Special Report: Disaster in Moore

Special Report: Disaster in Moore

June 14
13:32 2013

While the remainder of this issue is dedicated to the arts in Denton, we felt it was necessary to recognize and honor the story of those affected by the fatal May 20 tornado in Moore, Okla., 156 miles north of Denton. The storm was one of the deadliest in history. Editor-in-chief James Coreas traveled to Moore the morning after to take pictures and gather interviews. Managing editor Nadia Hill compiled the information and quotes into the article below. We hope to accurately tell a poignant account of what happened that afternoon, and represent the extent of the destruction. 

Nadia Hill/Managing Editor and James Coreas/Editor-in-Chief

Keith Dennis heard the sirens wailing from two miles out, patiently listening and waiting for his sister’s voice on the other line to reassure him she was alive. She was wrapped in blankets, padded by all of her pillows and huddled under a foam mattress topper in a closet. The wind screamed and windows shattered. He knew she was rain soaked, alone and in shock.

An hour later, Dennis and his 22-year-old sister Sarah Torrey picked apart her life, one scrap at a time, and looked over as her neighbors did the same to their homes. The buckled brown wooden beams were piled across the bleak landscape for miles after one of the deadliest tornadoes in Oklahoma history destroyed homes and took lives.

At 2:56 p.m. May 20, 16 minutes after a tornado warning was issued for the area, an EF-5 twister ripped a 12-mile path across southern Oklahoma for 40 minutes, with winds peaking at 210 mph. The storm killed 24 people, seven of them children after two elementary schools collapsed – Plaza Towers in Moore, Oklah., and Briarwood in Oklahoma City. More than 120 were injured and sent to local hospitals for treatment.

“I thought I was dead. I just kept telling him I loved him and hoped for the best,” Torrey said. “I just feel incredibly lucky to be alive. There are lots of people without loved ones. I’m glad to be here and all of my family’s safe.”

Torrey lives in Moore, a suburb 11 miles south of Oklahoma City, which was hit the hardest by the deadly tornado. Some neighborhoods crumbled while others remained untouched, and 20 of the dead were from the city of 56,000. The May 20 tornado was eerily reminiscent of Moore’s infamous May 1999 storm, another EF-5 cyclone with 302 mph winds. The storm killed 42 people and traveled the same path as this year’s tornado.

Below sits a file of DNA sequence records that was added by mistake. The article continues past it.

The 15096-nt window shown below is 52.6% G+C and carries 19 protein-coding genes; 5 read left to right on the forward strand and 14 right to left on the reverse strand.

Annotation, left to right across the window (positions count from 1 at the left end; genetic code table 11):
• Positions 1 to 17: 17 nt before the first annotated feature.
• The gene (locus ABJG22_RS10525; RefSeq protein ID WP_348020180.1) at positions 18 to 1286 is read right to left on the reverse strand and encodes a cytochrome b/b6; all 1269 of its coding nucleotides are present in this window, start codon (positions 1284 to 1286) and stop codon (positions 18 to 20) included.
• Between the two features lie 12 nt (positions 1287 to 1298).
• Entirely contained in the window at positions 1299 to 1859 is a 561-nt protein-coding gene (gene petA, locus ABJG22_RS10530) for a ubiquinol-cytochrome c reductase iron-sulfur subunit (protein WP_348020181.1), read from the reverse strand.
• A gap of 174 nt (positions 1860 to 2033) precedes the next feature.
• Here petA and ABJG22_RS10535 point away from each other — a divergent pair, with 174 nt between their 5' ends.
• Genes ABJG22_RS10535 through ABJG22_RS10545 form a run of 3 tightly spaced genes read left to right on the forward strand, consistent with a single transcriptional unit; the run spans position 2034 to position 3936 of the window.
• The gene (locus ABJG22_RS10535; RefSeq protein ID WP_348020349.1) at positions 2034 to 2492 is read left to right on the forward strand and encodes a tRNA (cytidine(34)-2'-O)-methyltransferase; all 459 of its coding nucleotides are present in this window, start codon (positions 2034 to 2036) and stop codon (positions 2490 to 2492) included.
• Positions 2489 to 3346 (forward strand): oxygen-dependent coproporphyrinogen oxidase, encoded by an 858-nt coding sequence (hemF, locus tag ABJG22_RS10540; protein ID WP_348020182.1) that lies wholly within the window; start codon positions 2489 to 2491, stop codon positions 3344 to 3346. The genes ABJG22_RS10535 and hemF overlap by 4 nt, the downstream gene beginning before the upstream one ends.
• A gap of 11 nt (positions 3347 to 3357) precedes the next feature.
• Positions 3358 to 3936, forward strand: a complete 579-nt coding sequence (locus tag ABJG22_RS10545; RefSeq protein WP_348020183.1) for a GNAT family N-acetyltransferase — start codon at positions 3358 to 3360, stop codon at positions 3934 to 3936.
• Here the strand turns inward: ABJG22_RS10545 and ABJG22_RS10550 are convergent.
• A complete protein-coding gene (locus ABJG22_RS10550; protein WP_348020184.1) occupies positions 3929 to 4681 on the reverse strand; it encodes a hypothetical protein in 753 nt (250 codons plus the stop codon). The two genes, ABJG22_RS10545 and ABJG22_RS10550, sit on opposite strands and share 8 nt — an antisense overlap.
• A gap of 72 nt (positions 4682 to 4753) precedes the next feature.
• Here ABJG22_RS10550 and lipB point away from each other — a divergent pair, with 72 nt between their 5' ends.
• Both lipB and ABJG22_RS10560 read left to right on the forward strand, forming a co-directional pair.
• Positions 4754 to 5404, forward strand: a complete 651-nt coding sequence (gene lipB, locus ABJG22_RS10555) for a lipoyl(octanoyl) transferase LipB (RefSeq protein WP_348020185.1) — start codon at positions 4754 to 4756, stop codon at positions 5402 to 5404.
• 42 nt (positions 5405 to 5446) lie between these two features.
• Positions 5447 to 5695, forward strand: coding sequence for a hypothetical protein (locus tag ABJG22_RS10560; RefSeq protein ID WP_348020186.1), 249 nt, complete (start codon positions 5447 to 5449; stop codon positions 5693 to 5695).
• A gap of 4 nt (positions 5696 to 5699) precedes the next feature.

This time, Dennis sat a mile south of the town, inching closer in heavy traffic to his family, watching cars, homes, rain and hail get thrown in all directions. After the warning was issued, he immediately called Torrey to make sure she stayed safe. She didn’t pick up. He called six or seven times, and when she finally answered, Dennis said it was too late to make it to a shelter. They mentally went through everything in her house that could protect her, and she wound up in the house’s center hallway with pillows, blankets, a foam mattress topper and her small dog.

“We had cell reception the whole time so I was able to talk her through it,” Dennis said. “Then she was able to verbally tell me on two or three occasions, ‘I can hear it, I’m starting to hear it.’ She said it’s getting closer, it’s getting louder, that she could hear it. And by then of course I could hear it on the phone.”

As the mile-wide tornado descended on the house, Torrey put her phone on speaker and sat it next to her. She clutched her dog as the storm tore through her home. Dennis heard all the noises in the background and continued to talk to her, even though she wasn’t responding. When she came back on the line, Torrey was just taking deep breaths. Then it was all over.

“I just laid there with my dog in my arms and he told me to stay calm and talked me through it,” Torrey said. “Then I crawled out the window to try and find anyone that was trapped.”

Dennis watched the tornado cross I-35 and gave his sister the all clear to go outside.

A recent nursing school grad, Torrey felt compelled to find and help anyone she could, after determining she was fine. While she was checking on her neighbors, Dennis was trying to drive into her neighborhood to find his sister and assess the damage. It took more than an hour for them to reunite, but he eventually found her at 10th and Telephone Streets, a major intersection in town.

He jumped out of his truck, hugged her and they immediately went back to her house, which was in shambles. Part of the roof had fallen in, mud was splattered throughout the entire house and Torrey’s car was encased with debris.

“You feel like you’re shopping for your own stuff again,” Dennis said. “Our first intention was to get extremely valuable stuff. Now we’re trying to figure out what’s left.”

While Torrey was able to salvage a few things like electronics, clothes and her grandmother’s jewelry box, others were not so lucky. Search and rescue wrapped up May 21, more than 24 hours after the tornado struck, with the death toll stabilizing at 24. Initial reports had it at 91 with 70 children injured.

The Oklahoma Insurance Department initially estimated the damage at about $2 million, and President Obama recently traveled to console victims and assess the devastation.

How you can help:

Starbucks at 288 and 35 is accepting non-perishable donations

Denton Kiwanis Club is sending care packages

ServeDenton has organized relief efforts

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